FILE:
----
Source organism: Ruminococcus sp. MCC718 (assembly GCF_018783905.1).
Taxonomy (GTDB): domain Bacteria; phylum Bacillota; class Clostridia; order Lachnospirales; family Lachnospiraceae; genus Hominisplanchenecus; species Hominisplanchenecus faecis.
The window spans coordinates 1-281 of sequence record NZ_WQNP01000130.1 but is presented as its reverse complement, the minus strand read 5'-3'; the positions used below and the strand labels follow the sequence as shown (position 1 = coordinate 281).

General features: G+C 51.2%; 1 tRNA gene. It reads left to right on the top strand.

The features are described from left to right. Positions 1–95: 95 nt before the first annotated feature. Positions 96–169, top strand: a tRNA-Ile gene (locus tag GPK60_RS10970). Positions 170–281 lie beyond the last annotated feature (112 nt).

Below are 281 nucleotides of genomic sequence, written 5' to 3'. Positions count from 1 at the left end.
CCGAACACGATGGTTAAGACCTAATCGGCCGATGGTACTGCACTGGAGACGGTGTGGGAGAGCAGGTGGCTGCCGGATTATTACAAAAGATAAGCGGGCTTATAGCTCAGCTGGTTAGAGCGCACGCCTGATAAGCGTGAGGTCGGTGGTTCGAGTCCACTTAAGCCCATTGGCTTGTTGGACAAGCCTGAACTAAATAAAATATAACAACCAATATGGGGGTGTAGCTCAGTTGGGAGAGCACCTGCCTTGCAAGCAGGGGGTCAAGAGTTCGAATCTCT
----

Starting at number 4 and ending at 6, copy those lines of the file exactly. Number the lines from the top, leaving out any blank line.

General features: G+C 51.2%; 1 tRNA gene. It reads left to right on the top strand.

The features are described from left to right. Positions 1–95: 95 nt before the first annotated feature. Positions 96–169, top strand: a tRNA-Ile gene (locus tag GPK60_RS10970). Positions 170–281 lie beyond the last annotated feature (112 nt).

Below are 281 nucleotides of genomic sequence, written 5' to 3'. Positions count from 1 at the left end.